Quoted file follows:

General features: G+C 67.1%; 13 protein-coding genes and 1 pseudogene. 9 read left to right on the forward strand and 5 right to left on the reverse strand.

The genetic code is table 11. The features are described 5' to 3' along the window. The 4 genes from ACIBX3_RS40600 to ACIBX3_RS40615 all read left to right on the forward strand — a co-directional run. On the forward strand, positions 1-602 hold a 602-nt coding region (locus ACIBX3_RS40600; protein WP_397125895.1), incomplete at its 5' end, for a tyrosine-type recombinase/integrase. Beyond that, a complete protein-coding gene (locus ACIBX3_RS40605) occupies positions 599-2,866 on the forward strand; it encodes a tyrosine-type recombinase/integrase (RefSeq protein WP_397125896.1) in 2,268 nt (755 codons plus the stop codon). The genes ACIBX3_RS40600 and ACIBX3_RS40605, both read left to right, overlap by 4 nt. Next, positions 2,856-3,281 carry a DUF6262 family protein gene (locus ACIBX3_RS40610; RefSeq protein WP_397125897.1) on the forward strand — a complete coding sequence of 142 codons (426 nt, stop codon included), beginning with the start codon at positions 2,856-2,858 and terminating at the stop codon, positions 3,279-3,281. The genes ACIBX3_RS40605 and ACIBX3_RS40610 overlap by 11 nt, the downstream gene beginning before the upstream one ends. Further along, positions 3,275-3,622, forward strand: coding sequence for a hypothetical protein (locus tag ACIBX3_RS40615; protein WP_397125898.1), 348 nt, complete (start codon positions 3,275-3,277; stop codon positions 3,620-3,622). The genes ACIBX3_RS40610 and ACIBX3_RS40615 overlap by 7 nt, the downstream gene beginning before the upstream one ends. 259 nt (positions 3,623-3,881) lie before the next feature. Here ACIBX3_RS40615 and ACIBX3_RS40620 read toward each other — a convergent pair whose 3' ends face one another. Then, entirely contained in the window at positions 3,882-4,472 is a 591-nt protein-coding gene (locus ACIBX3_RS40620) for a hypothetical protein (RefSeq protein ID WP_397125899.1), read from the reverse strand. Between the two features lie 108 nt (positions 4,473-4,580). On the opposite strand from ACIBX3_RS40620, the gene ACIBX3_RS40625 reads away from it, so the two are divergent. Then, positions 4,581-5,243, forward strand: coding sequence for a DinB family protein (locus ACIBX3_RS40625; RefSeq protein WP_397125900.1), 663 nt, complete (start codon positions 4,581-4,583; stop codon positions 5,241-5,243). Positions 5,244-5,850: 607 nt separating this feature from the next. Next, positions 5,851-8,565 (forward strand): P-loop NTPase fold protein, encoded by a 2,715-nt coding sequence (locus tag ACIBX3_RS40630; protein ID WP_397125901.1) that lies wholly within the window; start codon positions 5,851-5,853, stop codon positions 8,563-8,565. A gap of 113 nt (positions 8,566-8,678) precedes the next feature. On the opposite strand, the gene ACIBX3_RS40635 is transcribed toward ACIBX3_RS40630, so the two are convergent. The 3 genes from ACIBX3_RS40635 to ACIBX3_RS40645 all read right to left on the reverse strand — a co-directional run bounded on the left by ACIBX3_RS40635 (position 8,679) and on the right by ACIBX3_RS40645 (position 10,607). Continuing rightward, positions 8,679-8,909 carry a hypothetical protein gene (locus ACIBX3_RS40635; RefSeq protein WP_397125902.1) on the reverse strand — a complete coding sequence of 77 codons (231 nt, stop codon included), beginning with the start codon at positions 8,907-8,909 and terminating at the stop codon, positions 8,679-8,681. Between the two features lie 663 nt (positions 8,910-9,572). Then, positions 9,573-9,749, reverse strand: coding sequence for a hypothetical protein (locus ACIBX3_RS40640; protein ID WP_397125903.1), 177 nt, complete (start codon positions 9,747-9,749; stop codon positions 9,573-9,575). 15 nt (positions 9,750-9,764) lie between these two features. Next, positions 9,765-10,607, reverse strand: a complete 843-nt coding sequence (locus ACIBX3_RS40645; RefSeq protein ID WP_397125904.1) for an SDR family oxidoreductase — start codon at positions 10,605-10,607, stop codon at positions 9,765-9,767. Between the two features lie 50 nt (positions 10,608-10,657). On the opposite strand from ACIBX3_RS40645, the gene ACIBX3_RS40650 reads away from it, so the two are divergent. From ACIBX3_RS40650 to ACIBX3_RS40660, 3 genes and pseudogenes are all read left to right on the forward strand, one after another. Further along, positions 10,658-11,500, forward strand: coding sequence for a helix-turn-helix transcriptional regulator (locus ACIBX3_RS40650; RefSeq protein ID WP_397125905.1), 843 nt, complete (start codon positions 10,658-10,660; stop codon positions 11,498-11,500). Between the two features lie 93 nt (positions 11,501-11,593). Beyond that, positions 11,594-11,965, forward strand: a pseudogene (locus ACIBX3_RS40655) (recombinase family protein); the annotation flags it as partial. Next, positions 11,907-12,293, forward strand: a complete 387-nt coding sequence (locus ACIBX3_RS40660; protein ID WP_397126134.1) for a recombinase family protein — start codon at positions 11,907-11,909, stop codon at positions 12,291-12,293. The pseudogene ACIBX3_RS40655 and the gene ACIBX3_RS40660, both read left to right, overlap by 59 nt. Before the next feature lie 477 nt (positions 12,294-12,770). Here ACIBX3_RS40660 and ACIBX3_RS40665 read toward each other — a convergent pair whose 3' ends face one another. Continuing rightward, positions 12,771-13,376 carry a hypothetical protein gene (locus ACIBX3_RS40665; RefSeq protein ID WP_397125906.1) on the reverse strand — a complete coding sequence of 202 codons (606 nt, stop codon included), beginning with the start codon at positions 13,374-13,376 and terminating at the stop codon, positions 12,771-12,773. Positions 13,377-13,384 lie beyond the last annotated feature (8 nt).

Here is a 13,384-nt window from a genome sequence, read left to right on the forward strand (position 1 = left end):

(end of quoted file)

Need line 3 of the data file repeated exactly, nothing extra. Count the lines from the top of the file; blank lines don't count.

Here is a 13,384-nt window from a genome sequence, read left to right on the forward strand (position 1 = left end):